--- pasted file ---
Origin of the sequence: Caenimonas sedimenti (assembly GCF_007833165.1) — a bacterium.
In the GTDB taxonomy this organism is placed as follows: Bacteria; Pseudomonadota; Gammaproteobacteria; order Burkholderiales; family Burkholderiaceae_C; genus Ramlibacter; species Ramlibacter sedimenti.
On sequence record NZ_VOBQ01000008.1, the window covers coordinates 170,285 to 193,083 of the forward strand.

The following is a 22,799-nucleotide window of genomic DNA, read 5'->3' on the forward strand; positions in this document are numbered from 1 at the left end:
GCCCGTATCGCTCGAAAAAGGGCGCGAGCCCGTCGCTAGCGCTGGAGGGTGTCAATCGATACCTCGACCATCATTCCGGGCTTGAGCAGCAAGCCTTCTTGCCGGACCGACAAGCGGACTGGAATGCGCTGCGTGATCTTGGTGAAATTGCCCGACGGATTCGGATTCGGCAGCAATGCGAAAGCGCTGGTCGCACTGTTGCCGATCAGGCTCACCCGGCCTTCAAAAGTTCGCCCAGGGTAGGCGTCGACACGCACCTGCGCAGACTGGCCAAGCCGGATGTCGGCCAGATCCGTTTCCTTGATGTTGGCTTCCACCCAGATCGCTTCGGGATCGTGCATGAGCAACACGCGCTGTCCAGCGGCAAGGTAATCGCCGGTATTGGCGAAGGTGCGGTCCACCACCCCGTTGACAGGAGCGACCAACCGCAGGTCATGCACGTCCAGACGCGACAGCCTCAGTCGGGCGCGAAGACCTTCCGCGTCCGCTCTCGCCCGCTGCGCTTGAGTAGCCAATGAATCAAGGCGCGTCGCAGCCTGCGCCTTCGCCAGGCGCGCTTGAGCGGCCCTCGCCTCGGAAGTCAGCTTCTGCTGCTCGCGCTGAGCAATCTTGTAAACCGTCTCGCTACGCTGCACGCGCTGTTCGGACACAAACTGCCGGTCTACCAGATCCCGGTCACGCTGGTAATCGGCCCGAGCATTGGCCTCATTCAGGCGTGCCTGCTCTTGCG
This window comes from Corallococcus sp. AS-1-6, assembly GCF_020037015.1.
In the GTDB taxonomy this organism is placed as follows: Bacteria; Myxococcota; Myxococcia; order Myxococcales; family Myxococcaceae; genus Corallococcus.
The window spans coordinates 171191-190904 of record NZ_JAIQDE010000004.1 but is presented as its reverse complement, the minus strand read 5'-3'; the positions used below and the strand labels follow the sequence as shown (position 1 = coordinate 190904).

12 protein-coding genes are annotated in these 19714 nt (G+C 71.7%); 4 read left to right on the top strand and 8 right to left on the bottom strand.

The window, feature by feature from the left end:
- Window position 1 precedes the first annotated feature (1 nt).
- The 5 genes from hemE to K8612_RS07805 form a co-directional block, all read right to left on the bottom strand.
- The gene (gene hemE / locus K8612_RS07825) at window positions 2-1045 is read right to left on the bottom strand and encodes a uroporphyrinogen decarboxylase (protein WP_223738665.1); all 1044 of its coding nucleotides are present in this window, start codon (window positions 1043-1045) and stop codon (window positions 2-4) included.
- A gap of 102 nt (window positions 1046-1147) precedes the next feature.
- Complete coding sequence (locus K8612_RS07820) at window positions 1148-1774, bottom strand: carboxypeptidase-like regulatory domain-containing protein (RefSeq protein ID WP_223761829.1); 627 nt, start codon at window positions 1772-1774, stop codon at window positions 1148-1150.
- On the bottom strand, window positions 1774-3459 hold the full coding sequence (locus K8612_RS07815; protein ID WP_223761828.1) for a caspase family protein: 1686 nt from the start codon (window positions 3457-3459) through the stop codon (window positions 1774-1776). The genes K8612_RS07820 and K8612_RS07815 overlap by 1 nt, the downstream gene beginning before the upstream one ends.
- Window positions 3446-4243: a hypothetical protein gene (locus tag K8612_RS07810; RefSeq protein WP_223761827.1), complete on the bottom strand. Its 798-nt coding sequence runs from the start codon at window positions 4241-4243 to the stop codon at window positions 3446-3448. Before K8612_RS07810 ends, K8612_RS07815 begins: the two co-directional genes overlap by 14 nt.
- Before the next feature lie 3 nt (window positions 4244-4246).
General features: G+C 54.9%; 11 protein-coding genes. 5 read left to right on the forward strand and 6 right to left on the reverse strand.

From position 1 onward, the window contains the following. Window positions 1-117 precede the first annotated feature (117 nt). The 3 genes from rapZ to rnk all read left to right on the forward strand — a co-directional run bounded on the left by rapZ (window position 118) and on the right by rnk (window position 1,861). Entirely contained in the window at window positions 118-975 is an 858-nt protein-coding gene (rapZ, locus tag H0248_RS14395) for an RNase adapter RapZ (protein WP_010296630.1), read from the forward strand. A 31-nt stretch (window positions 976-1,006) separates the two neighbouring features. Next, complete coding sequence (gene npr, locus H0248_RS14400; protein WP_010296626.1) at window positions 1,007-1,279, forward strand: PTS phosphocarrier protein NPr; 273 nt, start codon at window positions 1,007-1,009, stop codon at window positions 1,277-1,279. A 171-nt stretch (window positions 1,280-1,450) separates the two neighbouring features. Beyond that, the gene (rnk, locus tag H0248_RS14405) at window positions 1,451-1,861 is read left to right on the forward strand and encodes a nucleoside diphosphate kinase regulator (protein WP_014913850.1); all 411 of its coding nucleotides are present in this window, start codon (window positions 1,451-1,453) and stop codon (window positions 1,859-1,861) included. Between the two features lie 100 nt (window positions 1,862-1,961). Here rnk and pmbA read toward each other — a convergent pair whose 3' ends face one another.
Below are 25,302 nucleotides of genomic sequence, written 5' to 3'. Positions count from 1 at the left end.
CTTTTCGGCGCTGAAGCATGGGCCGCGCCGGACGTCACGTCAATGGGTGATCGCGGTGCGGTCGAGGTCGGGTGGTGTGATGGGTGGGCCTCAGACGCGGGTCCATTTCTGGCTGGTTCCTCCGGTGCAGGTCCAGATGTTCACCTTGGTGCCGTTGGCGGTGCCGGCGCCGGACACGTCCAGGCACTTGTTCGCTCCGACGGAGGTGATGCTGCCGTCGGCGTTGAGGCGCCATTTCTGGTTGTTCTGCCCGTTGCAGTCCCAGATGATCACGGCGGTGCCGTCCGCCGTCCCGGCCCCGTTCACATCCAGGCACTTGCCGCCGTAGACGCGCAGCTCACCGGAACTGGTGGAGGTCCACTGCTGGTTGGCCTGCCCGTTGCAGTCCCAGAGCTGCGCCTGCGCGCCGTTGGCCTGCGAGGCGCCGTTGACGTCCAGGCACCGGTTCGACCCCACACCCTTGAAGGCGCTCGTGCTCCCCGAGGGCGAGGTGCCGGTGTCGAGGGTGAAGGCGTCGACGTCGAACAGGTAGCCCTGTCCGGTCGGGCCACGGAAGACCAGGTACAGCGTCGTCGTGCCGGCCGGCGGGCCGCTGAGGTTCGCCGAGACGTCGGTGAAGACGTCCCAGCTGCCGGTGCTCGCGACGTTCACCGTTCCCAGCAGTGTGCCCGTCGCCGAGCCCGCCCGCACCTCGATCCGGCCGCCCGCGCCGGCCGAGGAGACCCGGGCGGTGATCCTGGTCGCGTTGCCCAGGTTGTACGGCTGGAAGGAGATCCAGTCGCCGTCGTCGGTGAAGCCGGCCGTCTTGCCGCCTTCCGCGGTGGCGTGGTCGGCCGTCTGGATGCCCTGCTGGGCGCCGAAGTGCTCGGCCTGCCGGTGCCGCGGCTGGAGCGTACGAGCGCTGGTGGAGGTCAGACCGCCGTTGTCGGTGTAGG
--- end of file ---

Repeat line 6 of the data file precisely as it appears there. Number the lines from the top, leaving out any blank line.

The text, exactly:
This window comes from Corallococcus sp. AS-1-6, assembly GCF_020037015.1.